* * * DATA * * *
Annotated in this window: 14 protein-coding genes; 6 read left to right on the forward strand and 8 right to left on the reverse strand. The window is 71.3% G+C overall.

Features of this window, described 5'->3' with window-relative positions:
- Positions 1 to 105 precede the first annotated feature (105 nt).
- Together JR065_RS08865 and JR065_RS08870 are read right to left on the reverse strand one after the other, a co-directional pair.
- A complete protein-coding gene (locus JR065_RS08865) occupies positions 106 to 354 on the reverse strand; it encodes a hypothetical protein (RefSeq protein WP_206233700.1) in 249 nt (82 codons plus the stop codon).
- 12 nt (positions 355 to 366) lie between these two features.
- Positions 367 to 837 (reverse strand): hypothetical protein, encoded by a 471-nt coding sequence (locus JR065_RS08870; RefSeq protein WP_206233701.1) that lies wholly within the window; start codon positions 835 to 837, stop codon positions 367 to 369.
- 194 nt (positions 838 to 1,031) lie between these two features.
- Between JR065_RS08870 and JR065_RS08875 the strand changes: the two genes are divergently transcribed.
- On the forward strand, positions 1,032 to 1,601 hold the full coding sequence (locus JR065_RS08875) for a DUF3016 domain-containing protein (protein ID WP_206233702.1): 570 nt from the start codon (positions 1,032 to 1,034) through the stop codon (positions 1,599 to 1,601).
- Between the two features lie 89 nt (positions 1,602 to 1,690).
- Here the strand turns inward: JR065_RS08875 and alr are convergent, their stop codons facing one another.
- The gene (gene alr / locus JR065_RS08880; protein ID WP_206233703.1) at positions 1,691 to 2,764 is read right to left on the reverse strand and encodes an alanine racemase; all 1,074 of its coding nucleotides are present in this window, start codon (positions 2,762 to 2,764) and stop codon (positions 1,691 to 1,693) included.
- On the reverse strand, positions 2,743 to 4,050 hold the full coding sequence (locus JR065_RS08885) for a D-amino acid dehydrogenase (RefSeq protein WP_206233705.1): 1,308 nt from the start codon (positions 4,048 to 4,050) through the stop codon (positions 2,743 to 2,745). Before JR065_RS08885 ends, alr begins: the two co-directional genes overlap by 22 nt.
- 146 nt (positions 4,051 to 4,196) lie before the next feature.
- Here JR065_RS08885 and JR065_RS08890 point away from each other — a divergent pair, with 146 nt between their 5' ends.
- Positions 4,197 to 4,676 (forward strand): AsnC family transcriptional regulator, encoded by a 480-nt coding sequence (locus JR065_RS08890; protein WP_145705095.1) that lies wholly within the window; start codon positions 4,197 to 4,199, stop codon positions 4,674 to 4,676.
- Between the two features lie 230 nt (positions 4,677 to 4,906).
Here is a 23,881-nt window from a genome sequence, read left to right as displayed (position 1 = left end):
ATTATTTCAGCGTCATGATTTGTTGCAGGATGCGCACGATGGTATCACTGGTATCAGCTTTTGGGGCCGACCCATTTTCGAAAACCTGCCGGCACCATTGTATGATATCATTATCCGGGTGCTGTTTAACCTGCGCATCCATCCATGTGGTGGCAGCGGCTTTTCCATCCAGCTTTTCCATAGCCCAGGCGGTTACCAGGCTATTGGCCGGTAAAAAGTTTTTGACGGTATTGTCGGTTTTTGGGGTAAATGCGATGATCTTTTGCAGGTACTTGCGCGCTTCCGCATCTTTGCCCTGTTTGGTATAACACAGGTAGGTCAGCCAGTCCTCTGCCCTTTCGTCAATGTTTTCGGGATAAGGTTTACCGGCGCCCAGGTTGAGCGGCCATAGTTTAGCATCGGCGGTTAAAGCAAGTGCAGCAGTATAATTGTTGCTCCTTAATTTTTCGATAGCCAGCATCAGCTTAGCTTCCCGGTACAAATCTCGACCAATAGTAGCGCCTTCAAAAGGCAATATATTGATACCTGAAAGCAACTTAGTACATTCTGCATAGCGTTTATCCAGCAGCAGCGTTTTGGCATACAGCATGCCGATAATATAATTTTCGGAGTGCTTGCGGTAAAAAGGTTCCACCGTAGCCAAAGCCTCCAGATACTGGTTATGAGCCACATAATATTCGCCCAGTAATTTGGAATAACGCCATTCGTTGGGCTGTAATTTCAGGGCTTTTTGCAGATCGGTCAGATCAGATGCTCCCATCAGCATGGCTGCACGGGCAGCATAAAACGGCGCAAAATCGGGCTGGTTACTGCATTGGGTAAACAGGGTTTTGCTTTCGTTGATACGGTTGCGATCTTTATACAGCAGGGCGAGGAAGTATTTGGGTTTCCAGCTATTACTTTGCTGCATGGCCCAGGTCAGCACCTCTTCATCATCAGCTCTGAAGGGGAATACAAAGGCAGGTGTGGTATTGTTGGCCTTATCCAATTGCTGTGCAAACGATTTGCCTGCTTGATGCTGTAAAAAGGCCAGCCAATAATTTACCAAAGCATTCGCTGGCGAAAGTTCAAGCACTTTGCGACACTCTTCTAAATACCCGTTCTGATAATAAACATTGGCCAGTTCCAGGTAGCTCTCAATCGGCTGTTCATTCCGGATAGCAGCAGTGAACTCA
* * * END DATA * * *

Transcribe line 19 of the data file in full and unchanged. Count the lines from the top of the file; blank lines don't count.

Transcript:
Here is a 23,881-nt window from a genome sequence, read left to right as displayed (position 1 = left end):